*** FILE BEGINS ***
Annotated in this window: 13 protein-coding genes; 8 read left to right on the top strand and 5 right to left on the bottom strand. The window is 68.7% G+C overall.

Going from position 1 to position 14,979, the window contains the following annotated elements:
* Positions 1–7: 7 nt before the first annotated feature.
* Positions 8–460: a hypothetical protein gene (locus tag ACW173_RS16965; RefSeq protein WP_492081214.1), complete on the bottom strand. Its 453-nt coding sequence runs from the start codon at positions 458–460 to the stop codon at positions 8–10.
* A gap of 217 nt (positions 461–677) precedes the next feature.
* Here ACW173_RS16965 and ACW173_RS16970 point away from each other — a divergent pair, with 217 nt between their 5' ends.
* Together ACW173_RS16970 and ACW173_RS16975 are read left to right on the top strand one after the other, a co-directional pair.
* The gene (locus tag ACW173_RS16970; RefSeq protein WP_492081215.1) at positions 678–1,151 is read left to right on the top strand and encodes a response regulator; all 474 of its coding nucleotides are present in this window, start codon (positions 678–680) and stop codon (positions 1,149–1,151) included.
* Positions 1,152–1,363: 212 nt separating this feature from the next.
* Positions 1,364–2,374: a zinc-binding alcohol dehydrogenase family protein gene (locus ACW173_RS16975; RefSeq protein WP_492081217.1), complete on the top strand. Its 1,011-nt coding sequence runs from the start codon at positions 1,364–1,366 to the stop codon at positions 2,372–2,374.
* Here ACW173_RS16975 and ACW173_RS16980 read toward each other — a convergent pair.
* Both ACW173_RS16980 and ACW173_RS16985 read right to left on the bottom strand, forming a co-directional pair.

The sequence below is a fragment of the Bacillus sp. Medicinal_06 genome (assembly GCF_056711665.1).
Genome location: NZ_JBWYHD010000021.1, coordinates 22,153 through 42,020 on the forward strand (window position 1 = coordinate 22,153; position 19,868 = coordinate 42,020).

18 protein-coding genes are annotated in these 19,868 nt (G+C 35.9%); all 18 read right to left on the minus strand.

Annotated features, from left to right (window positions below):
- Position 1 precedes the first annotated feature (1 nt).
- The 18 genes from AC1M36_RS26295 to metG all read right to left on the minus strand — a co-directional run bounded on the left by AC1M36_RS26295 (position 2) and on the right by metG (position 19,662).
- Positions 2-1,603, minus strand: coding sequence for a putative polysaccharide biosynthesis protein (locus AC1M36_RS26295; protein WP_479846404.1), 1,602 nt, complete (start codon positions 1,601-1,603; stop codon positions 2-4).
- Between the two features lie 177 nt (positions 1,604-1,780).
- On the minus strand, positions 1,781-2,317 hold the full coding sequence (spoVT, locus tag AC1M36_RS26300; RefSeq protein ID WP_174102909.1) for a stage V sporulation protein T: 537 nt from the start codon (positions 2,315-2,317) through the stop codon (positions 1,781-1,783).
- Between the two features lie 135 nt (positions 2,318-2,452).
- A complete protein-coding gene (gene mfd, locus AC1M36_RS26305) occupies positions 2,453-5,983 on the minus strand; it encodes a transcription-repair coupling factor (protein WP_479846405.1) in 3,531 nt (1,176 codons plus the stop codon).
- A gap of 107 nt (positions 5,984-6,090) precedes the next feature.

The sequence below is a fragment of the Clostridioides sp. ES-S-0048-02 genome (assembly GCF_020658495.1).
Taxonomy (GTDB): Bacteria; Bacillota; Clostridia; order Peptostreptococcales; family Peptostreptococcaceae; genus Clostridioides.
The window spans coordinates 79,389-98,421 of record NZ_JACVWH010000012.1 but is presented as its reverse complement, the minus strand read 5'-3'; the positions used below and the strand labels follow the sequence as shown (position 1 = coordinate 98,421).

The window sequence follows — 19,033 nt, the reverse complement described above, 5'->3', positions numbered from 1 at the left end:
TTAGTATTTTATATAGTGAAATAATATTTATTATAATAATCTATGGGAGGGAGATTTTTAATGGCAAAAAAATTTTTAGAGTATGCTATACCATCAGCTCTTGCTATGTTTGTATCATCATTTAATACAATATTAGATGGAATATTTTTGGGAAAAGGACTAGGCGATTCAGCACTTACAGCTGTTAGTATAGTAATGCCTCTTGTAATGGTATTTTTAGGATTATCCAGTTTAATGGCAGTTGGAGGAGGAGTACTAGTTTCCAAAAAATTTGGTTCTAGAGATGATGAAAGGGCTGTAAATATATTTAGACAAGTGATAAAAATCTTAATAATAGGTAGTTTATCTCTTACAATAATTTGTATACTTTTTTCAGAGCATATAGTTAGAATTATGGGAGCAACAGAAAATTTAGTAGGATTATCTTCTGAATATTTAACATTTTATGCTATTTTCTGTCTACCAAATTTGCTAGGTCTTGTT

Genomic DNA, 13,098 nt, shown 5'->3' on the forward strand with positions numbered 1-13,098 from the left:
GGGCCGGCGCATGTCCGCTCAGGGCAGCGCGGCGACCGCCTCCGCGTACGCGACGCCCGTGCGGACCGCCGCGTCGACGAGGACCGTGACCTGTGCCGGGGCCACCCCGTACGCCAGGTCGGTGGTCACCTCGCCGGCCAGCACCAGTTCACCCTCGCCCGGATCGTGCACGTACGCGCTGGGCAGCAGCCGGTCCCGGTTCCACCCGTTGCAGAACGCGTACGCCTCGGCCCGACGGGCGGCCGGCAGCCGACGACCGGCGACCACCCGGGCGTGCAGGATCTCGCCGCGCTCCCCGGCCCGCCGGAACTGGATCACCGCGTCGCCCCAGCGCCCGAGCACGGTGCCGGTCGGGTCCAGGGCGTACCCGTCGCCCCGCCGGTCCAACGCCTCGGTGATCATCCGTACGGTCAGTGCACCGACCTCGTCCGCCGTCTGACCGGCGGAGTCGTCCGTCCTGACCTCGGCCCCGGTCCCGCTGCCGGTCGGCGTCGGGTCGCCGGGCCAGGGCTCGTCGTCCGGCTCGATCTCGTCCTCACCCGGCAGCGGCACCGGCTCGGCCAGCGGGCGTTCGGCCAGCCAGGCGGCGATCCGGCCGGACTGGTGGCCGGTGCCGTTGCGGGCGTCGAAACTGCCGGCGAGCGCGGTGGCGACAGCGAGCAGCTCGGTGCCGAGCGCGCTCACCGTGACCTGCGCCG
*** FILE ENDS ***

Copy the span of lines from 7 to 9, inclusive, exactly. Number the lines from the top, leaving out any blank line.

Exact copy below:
* Together ACW173_RS16970 and ACW173_RS16975 are read left to right on the top strand one after the other, a co-directional pair.
* The gene (locus tag ACW173_RS16970; RefSeq protein WP_492081215.1) at positions 678–1,151 is read left to right on the top strand and encodes a response regulator; all 474 of its coding nucleotides are present in this window, start codon (positions 678–680) and stop codon (positions 1,149–1,151) included.
* Positions 1,152–1,363: 212 nt separating this feature from the next.